The following general notation is used:

   HDR:  The general MIKEY header, which includes MIKEY CSB related data
   (e.g., CSB ID) and information mapping to the specific security
   protocol used.  See Section 6.1 for payload definition.
   T:    The timestamp, used mainly to prevent replay attacks.  See
   Section 6.6 for payload definition and also Section 5.4 for other
   timestamp related information.
   IDx:  The identity of entity x (IDi=Initiator, IDr=Responder).  See
   Section 6.7 for payload definition.

RAND: Random/pseudo-random byte-string, which is always included in the first message from the Initiator. RAND is used as a freshness value for the key generation. It is not included in update messages of a CSB. See Section 6.11 for payload definition. For randomness recommendations for security, see [RAND].

   SP:   The security policies for the data security protocol.  See
   Section 6.10 for payload definition.

3.1. Pre-shared key

In this method, the pre-shared secret key, s, is used to derive key material for both the encryption (encr_key) and the integrity protection (auth_key) of the MIKEY messages, as described in Section 4.1.4. The encryption and authentication transforms are described in Section 4.2.

   Initiator                                   Responder
      I_MESSAGE =
      HDR, T, RAND, [IDi],[IDr],
           {SP}, KEMAC                --->
                                                  R_MESSAGE =
                                     [<---]       HDR, T, [IDr], V

The main objective of the Initiator's message (I_MESSAGE) is to transport one or more TGKs (carried into KEMAC) and a set of security parameters (SPs) to the Responder in a secure manner. As the verification message from the Responder is optional, the Initiator indicates in the HDR whether it requires a verification message or not from the Responder.

   KEMAC = E(encr_key, {TGK}) || MAC

The KEMAC payload contains a set of encrypted sub-payloads and a MAC. Each sub-payload includes a TGK randomly and independently chosen by the Initiator (and other possible related parameters, e.g., the key lifetime). The MAC is a Message Authentication Code covering the entire MIKEY message using the authentication key, auth_key. See Section 6.2 for payload definition and Section 5.2 for an exact definition of the MAC calculation.

The main objective of the verification message from the Responder is to obtain mutual authentication. The verification message, V, is a MAC computed over the Responder's entire message, the timestamp (the same as the one that was included in the Initiator's message), and the two parties identities, using the authentication key. See also Section 5.2 for the exact definition of the Verification MAC calculation and Section 6.9 for payload definition.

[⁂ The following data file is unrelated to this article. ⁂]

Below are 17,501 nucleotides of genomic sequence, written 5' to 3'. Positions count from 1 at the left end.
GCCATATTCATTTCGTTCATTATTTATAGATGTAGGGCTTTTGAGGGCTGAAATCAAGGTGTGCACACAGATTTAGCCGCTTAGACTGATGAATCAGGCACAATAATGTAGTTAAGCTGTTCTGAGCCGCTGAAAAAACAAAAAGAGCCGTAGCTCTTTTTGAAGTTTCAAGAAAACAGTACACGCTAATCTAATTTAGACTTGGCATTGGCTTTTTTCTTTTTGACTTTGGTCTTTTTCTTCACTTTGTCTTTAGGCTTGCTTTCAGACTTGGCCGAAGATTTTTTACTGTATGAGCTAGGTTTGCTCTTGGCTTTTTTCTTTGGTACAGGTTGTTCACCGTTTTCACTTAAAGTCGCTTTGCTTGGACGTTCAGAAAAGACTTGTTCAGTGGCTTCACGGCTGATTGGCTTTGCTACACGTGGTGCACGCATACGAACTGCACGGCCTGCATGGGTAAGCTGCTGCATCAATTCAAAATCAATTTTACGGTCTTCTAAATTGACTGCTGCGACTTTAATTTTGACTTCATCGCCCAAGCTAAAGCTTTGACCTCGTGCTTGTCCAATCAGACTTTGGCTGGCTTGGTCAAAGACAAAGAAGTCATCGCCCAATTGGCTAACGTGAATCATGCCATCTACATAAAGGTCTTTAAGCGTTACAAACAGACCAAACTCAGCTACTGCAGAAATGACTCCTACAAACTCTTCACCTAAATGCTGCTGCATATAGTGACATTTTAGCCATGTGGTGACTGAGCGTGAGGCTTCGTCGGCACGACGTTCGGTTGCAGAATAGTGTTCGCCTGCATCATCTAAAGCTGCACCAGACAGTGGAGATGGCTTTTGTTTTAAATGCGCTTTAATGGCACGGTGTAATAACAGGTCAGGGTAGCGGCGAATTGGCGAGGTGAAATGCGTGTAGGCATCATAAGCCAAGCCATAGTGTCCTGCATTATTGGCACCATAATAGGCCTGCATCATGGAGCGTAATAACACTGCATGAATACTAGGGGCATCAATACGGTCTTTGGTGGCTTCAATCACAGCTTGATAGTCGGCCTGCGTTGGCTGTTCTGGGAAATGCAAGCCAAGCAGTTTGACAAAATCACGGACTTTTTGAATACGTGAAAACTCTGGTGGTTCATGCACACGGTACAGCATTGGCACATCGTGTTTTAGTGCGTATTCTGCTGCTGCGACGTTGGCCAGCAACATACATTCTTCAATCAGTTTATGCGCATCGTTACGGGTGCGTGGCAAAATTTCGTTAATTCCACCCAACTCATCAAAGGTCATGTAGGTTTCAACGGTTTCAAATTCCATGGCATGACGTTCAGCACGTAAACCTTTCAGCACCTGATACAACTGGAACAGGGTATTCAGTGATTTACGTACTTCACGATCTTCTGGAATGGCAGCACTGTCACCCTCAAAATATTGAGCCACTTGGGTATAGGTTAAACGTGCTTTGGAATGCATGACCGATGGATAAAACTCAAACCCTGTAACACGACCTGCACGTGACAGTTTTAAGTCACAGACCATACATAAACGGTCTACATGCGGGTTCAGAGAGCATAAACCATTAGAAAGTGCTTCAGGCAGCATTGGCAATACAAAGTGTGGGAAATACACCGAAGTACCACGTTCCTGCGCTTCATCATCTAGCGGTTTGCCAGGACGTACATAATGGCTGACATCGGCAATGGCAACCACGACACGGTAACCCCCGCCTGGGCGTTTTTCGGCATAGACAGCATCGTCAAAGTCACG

The ID fields SHOULD be included, but they MAY be left out when it can be expected that the peer already knows the other party's ID (otherwise it cannot look up the pre-shared key). For example, this could be the case if the ID is extracted from SIP.

It is MANDATORY to implement this method.

3.2. Public-key encryption

   Initiator                                        Responder
   HDR, T, RAND, [IDi|CERTi], [IDr], {SP},
       KEMAC, [CHASH], PKE, SIGNi         --->
                                                   R_MESSAGE =
                                         [<---]    HDR, T, [IDr], V

As in the previous case, the main objective of the Initiator's message is to transport one or more TGKs and a set of security parameters to the Responder in a secure manner. This is done using an envelope approach where the TGKs are encrypted (and integrity protected) with keys derived from a randomly/pseudo-randomly chosen "envelope key". The envelope key is sent to the Responder encrypted with the public key of the Responder.

The PKE contains the encrypted envelope key: PKE = E(PKr, env_key). It is encrypted using the Responder's public key (PKr). If the Responder possesses several public keys, the Initiator can indicate the key used in the CHASH payload (see Section 6.8).

The KEMAC contains a set of encrypted sub-payloads and a MAC:

   KEMAC = E(encr_key, IDi || {TGK}) || MAC

The first payload (IDi) in KEMAC is the identity of the Initiator (not a certificate, but generally the same ID as the one specified in the certificate). Each of the following payloads (TGK) includes a TGK randomly and independently chosen by the Initiator (and possible other related parameters, e.g., the key lifetime). The encrypted part is then followed by a MAC, which is calculated over the KEMAC payload. The encr_key and the auth_key are derived from the envelope key, env_key, as specified in Section 4.1.4. See also Section 6.2 for payload definition.

The SIGNi is a signature covering the entire MIKEY message, using the Initiator's signature key (see also Section 5.2 for the exact definition).

The main objective of the verification message from the Responder is to obtain mutual authentication. As the verification message V from the Responder is optional, the Initiator indicates in the HDR whether it requires a verification message or not from the Responder. V is calculated in the same way as in the pre-shared key mode (see also Section 5.2 for the exact definition). See Section 6.9 for payload definition.